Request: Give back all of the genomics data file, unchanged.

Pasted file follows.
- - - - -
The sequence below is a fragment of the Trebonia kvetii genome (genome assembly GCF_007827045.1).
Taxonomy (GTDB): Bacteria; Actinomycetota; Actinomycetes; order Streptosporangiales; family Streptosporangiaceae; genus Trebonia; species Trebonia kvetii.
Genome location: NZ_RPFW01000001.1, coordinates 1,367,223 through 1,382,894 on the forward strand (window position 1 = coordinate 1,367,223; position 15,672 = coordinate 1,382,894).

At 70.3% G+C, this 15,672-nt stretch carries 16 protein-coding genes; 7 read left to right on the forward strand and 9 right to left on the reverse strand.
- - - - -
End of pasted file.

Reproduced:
The sequence below is a fragment of the Trebonia kvetii genome (genome assembly GCF_007827045.1).
Taxonomy (GTDB): Bacteria; Actinomycetota; Actinomycetes; order Streptosporangiales; family Streptosporangiaceae; genus Trebonia; species Trebonia kvetii.
Genome location: NZ_RPFW01000001.1, coordinates 1,367,223 through 1,382,894 on the forward strand (window position 1 = coordinate 1,367,223; position 15,672 = coordinate 1,382,894).

At 70.3% G+C, this 15,672-nt stretch carries 16 protein-coding genes; 7 read left to right on the forward strand and 9 right to left on the reverse strand.